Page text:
Major Barre Chords Chart


I already illustrated the Open E Chord earlier. Here’s how you would play an F# Chord as a barre.


|———-I—————————————————| – e


|———-I—————————————————| – B


|———-I———–M————————————–| – G


|———-I———————-P—————————| – D


|———-I———————-R—————————| – A


|———-I—————————————————| – E


1st Fret   2nd Fret   3rd Fret   4th Fret   5th Fret    6th Fret


I = index finger, M = middle finger, R = ring finger, P = pinky finger


If you look properly at this diagram you’ll see that it resembles the diagram I used earlier. You simply substitute your index finger for the capo and move the entire chord shape up by one fret – thus barring the second fret. This changes the key, again, making this an F# (Major) chord – following the same musical note pattern I showed.


Hopefully, you get the idea now so I’ll just illustrate the other possibilities – with minimal explanation – and leave you to figure them out! :)


Starting with the other E-based Chords :


Minor Barre Chords Chart


F Minor Barre Chord


|–I———————————————————–| – e


|–I———————————————————–| – B


|–I———————————————————-| – G


|–I——————-P————————————–| – D


|–I——————-R————————————–| – A


|–I———————————————————–| – E


1st Fret   2nd Fret   3rd Fret   4th Fret   5th Fret    6th Fret


I = index finger, M = middle finger, R = ring finger, P = pinky finger


Basically an E Minor Chord moved up by one fret – with a barre n front. You can move it up the neck by one fret to get F#m (F sharp minor) – by another to get G minor – and so on. You get the idea. :)


Dominant 7th Barre Chords Chart


F7 Barre Chord


|–I———————————————————–| – e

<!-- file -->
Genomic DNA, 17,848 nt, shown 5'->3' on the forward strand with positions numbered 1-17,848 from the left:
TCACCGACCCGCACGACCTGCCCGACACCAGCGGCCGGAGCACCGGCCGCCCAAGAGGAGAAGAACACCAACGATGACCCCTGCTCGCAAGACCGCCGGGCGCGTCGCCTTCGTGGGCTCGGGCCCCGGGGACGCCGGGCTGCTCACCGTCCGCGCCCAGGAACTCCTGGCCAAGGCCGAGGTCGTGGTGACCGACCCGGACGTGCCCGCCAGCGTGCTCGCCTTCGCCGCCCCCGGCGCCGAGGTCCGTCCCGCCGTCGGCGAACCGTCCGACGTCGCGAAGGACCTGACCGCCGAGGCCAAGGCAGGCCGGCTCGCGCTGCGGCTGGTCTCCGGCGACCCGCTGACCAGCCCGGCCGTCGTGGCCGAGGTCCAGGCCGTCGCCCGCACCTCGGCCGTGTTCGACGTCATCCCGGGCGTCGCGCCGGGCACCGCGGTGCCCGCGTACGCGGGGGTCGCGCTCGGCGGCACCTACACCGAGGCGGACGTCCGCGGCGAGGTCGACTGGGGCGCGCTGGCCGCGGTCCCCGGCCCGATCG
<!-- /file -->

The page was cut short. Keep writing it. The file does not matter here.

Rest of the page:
|–I———————————————————–| – B


|–I———M————————————————| – G


|–I———————————————————-| – D


|–I——————-R————————————–| – A


|–I———————————————————–| – E


1st Fret   2nd Fret   3rd Fret   4th Fret   5th Fret    6th Fret


I = index finger, M = middle finger, R = ring finger, P = pinky finger


Same principle. E7 chord pushed up by a fret.


Minor 7th Barre Chords Chart


F Minor 7th Barre Chord


|–I———————————————————–| – e


|–I———————————————————–| – B


|–I———————————————————-| – G


|–I———————————————————-| – D


|–I——————-R————————————–| – A


|–I———————————————————–| – E


1st Fret   2nd Fret   3rd Fret   4th Fret   5th Fret    6th Fret


I = index finger, M = middle finger, R = ring finger, P = pinky finger


E Minor 7th – pushed up by a fret.


Major 7th Barre Chords Chart


F Major 7th Barre Chord


|–I———————————————————–| – e


|–I———————————————————–| – B


|–I——–R————————————————-| – G


|–I——–M————————————————-| – D


|–I——————–P————————————-| – A


|–I———————————————————–| – E


1st Fret   2nd Fret   3rd Fret   4th Fret   5th Fret    6th Fret


I = index finger, M = middle finger, R = ring finger, P = pinky finger


E Major 7th – up by a fret.


Again, here’s the cycle for moving these chords up the neck.


A, A#/Bb, B, C, C#/Db, D, D#/Eb, E, F, F#/Gb, G, G#/Ab, and back to A again.


Now you can play any chord as an E-based barre chord! :)


I’ll update this post soon with the A-based versions! Remember, I have lots of tips on playing barre chords here! If you like this post, please share it using one of the icons below and subscribe to my blog! You can email me at admin@ihatebarrechords.com with any questions/comments. :)